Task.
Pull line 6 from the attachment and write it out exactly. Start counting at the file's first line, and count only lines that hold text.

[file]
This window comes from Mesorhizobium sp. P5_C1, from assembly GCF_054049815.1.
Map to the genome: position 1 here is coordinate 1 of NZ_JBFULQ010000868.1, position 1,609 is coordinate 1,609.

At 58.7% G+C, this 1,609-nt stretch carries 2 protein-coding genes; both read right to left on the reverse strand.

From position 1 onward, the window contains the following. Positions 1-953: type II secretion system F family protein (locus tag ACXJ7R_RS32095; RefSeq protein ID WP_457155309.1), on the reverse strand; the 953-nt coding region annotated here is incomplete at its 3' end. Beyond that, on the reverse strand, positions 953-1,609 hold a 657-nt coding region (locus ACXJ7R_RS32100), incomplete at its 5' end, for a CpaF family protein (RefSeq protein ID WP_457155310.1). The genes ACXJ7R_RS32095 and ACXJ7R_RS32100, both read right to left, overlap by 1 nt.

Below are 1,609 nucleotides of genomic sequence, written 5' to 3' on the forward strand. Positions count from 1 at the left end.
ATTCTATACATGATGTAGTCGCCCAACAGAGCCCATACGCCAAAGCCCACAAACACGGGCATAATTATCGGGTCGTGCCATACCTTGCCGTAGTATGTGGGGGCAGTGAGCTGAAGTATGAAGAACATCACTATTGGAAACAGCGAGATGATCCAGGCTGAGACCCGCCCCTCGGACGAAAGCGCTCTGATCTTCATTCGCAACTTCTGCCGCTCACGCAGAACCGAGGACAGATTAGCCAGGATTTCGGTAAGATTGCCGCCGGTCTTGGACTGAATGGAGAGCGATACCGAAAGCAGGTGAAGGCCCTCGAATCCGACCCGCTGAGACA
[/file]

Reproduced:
ATTCTATACATGATGTAGTCGCCCAACAGAGCCCATACGCCAAAGCCCACAAACACGGGCATAATTATCGGGTCGTGCCATACCTTGCCGTAGTATGTGGGGGCAGTGAGCTGAAGTATGAAGAACATCACTATTGGAAACAGCGAGATGATCCAGGCTGAGACCCGCCCCTCGGACGAAAGCGCTCTGATCTTCATTCGCAACTTCTGCCGCTCACGCAGAACCGAGGACAGATTAGCCAGGATTTCGGTAAGATTGCCGCCGGTCTTGGACTGAATGGAGAGCGATACCGAAAGCAGGTGAAGGCCCTCGAATCCGACCCGCTGAGACA